Though the full story's more nuanced, the episode amounts to another reminder that if what I do doesn't work, I should change it or quit.
This is what I'm talking about: I reserve 10% of the grade for something I call Classwork, defined in several ways that could be grouped under "commitment" or "taking care of your job as a student". I want the students who do the work to get the grades.
Of course, as I say so, I don't much like the sound of it myself.
Writing this, I come up with a fabulous question for tomorrow's midterm. Sorry, can't spill it right now.

Tuesday 21 October 2014

facebook twitter netflix blog

I know everyone says this, but I don't like what facebook does to friend and like. I don't care after a while. I did read the interview in the Globe & Mail, October 10, with Alfred Hermida and his "different way [of forming social bonds], in a different space." But to suck into facebook is to say good-bye, I'm thinking now.
I watched Salinger on Netflix (a word which jumps to upper case until I bop it back), found it useful for context of The Catcher in the Rye. It got stupid later when, because John Lennon's killer had been reading Catcher, investigators blamed, for triggering the deranged shooter, the many times kill appears in the novel. Maybe in class we'll talk about this.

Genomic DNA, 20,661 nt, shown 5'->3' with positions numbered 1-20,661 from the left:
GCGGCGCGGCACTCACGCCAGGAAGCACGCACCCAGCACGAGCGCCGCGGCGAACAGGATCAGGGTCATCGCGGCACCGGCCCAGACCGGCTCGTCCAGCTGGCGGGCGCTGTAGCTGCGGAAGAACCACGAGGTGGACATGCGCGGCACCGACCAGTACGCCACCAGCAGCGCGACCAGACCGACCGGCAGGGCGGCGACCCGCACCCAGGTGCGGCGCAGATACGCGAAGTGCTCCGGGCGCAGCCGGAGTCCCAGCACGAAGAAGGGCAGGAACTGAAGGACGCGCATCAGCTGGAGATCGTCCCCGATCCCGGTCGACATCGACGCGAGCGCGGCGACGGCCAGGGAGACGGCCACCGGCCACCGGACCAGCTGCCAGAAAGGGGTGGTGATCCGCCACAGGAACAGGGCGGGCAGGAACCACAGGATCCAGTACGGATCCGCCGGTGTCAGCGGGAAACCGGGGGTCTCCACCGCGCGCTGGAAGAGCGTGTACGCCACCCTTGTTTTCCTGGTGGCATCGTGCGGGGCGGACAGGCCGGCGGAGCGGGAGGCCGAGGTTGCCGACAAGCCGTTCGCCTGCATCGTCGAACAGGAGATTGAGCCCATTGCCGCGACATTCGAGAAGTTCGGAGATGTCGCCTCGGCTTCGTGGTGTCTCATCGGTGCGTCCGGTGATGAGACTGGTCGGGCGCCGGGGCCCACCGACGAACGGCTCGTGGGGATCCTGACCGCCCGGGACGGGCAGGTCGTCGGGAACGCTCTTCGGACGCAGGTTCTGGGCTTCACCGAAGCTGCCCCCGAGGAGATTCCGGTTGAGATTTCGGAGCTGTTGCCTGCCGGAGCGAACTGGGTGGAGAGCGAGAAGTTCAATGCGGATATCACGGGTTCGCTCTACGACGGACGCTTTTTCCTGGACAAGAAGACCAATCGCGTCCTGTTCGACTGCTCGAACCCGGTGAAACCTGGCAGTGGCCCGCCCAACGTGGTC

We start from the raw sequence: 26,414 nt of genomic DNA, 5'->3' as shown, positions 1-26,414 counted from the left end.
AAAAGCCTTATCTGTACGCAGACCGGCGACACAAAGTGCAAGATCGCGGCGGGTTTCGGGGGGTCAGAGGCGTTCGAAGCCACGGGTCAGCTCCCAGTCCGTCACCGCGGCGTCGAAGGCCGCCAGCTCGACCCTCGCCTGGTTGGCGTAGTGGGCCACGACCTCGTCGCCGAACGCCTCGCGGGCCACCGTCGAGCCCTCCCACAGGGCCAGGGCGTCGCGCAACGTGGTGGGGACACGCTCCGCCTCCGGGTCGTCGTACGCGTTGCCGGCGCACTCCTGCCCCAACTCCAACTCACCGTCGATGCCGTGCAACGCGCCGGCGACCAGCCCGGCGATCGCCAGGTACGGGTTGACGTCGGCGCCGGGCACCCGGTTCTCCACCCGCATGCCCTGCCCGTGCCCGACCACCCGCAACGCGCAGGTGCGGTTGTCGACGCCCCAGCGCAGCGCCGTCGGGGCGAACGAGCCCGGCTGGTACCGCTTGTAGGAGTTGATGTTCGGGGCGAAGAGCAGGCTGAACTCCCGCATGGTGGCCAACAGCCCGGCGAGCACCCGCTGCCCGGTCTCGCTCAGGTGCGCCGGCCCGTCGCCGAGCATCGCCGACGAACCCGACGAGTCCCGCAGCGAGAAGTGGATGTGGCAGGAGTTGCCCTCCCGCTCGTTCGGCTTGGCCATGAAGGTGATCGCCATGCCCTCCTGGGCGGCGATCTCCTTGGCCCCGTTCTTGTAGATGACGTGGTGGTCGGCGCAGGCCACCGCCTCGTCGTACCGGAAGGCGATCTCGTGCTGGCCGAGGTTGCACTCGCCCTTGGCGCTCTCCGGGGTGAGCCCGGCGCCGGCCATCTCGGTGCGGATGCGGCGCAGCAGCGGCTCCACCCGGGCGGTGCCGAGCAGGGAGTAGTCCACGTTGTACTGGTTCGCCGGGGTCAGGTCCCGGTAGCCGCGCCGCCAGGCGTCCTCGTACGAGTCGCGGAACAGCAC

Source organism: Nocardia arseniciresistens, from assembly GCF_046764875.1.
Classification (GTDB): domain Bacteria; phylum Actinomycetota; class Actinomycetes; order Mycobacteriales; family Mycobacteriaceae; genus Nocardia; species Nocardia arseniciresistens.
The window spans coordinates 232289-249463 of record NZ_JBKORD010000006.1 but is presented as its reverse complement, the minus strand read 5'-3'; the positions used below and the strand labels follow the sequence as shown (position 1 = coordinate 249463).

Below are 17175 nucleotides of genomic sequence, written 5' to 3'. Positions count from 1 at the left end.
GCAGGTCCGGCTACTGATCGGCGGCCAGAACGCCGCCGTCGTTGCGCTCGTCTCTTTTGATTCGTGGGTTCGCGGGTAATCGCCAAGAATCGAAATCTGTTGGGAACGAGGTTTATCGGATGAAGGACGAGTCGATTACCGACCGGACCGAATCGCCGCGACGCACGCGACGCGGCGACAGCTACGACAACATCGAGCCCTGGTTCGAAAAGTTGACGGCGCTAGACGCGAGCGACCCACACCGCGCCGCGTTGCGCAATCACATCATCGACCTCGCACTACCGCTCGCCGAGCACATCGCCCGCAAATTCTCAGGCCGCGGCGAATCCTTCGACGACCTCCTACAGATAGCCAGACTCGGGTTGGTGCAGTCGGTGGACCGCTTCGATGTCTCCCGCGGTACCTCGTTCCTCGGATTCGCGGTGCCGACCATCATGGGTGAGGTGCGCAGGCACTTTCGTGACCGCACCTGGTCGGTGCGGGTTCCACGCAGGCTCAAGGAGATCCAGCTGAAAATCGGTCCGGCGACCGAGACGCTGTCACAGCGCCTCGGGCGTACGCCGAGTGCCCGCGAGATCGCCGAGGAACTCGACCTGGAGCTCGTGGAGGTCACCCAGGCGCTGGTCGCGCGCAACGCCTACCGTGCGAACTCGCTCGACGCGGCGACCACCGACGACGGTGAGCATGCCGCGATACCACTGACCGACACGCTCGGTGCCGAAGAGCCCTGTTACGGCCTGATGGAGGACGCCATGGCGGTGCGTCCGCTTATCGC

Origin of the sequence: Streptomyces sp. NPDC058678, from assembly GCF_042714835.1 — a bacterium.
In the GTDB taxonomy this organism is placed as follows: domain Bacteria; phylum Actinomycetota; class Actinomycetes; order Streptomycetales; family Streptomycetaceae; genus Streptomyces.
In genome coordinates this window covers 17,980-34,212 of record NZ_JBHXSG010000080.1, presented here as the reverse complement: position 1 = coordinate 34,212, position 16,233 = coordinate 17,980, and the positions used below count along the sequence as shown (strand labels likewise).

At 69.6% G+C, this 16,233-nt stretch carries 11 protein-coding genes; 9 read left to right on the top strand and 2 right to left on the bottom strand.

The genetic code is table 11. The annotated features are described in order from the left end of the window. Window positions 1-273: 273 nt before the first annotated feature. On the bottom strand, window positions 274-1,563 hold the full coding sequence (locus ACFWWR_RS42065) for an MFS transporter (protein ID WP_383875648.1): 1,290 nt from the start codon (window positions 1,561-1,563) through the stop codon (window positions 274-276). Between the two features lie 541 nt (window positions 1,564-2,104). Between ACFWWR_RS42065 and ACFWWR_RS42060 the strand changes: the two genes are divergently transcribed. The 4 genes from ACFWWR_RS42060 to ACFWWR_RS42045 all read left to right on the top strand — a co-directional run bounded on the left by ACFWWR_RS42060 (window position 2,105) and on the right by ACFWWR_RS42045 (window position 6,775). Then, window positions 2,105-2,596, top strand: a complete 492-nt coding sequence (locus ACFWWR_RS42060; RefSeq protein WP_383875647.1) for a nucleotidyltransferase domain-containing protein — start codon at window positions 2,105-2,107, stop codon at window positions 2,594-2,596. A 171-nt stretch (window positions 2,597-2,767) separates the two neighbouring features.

I was less than ready for my classes today. Been fighting a cold, though I feel better this eve. Classes like those reveal the good students, the ones (I can tell) let down. They've got questions about assignments. One thing we got done: idea for class anthology. Letters we'll each write somebody. We all write; I edit (they edit mine). Second drafts. I produce the document, a simple saddle-stiched thing, cover art and author bios included.

Monday 20 October 2014

Where I Want To Be

In the last two weeks or so I've entered the worlds of Twitter, Facebook, and Netflix. Fun, all of them. But I feel resentment also--for their insistent systems (insistems), for the facts that just googling a single letter, f or n, calls up two of them (twitter coming third after TSN and something else). With f and t, I wonder why I'm there. With n, and the others, I resent the constant prompts to give up even more info than they already have so they can profile me more deeply.